Dirac described the quantization of the electromagnetic field as an ensemble of harmonic oscillators with the introduction of the concept of creation and annihilation operators of particles. In the following years, with contributions from [Pauli, Wigner, Jordan, Heisenberg, and Fermi], physicists came to believe that, in principle, it would be possible to perform any computation for any physical process involving photons and charged particles. However, further studies [by Bloch with Nordsieck and Weisskopf] in 1937 and 1939, revealed that such computations were reliable only at a first order of perturbation theory, a problem already pointed out by Robert Oppenheimer.[6] [The reference #6 is to a 1930 paper authored solely by Oppenheimer. –RTF] At higher orders in the series infinities emerged, making such computations meaningless and casting serious doubts on the internal consistency of the theory itself[. . . .] [I]t appeared that a fundamental incompatibility existed between special relativity and quantum mechanics.

FROM THE WIKIPEDIA ARTICLE “Molecular Hamiltonian”:

Almost all calculations of molecular wavefunctions are based on the separation of the Coulomb Hamiltonian first devised by Born and Oppenheimer. [. . .]

Once the Schrödinger equation of the clamped nucleus Hamiltonian has been solved for a sufficient number of constellations of the nuclei, an appropriate eigenvalue (usually the lowest) can be seen as a function of the nuclear coordinates, which leads to a potential energy surface.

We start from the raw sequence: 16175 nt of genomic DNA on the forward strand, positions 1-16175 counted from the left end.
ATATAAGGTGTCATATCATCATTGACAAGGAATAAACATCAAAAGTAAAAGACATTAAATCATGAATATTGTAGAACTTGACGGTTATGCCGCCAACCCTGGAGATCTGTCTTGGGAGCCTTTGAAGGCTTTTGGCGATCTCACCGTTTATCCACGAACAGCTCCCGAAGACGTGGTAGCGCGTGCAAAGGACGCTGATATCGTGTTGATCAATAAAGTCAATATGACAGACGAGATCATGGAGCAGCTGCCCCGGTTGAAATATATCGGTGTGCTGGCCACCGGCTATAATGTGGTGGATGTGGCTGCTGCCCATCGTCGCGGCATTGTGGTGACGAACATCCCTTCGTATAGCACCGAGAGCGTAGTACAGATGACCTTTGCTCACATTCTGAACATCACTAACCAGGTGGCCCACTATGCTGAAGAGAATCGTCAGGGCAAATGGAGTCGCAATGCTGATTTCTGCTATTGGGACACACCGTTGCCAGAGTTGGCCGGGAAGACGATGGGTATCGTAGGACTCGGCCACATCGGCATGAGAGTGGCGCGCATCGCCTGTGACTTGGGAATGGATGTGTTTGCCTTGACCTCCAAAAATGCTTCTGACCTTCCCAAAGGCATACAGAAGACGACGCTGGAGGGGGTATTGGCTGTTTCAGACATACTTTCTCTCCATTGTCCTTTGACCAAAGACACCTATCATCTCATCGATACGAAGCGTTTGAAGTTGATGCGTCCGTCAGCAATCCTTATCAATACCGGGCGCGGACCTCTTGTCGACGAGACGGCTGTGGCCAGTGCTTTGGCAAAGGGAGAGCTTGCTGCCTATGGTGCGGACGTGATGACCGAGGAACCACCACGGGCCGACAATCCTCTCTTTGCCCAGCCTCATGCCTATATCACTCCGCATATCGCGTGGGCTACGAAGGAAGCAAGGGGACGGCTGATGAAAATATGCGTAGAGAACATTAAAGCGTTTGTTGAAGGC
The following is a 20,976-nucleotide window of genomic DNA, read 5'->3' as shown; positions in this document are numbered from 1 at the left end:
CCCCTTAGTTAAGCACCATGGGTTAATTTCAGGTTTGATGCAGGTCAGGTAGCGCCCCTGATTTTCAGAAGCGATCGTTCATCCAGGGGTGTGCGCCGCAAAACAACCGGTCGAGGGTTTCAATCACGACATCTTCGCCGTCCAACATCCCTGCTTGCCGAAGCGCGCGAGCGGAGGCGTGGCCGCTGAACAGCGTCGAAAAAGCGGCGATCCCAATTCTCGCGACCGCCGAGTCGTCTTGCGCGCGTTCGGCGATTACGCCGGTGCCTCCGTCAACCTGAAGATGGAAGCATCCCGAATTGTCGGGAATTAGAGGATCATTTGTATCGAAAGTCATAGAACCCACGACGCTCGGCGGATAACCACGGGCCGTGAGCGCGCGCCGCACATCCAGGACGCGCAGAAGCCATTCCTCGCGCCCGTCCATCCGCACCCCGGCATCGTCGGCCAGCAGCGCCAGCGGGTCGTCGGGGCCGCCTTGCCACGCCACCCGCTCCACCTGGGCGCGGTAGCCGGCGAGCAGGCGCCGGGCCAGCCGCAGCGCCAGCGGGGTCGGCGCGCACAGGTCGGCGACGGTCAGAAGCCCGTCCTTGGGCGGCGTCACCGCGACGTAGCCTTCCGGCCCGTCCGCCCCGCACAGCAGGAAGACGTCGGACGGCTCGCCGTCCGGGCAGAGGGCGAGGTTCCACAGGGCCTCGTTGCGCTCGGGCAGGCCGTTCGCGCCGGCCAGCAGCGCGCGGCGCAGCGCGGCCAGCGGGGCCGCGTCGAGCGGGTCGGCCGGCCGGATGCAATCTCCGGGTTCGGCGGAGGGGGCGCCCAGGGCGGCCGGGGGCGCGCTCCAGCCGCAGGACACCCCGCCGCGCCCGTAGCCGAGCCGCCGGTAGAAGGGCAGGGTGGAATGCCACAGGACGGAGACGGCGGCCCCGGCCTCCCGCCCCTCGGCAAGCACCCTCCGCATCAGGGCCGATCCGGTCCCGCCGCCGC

The Hartree–Fock method is typically used to solve the time-independent Schrödinger equation for a multi-electron atom or molecule as described in the Born–Oppenheimer approximation. [. . .]

The Hartree–Fock method makes five major simplifications in order to deal with this task:

* The Born–Oppenheimer approximation is inherently assumed. [. . .]


The vacuum state is defined as the state with no particle or antiparticle, i.e. a[k]|0>=0 and and b[k]|0>=0. Then the energy of the vacuum is exactly E[0]. Since all energies are measured relative to the vacuum, H is positive definite. Analysis of the properties of a[k] and b[k] shows that one is the annihilation operator for particles and the other for antiparticles. This is the case of a fermion.

This approach is due to Vladimir Fock, Wendell Furry and Robert Oppenheimer. If one quantizes a real scalar field, then one finds that there is only one kind of annihilation operator; therefore, real scalar fields describe neutral bosons. Since complex scalar fields admit two different kinds of annihilation operators, which are related by conjugation, such fields describe charged bosons.


After the war, Robert Oppenheimer remarked that the physicists involved in the Manhattan project had “known sin”. Von Neumann’s response was that “sometimes someone confesses a sin in order to take credit for it.”


2 responses to “Comment to Claes Johnson — A.D. 2011/12/19 01

  1. Angelo Lipani 2012/01/03 16:05 at 16:05

    Perfectly written content material , thankyou for entropy.

  2. Konto bankowe 2012/03/07 16:38 at 16:38

    up: Don’t sure if you’re right, bro.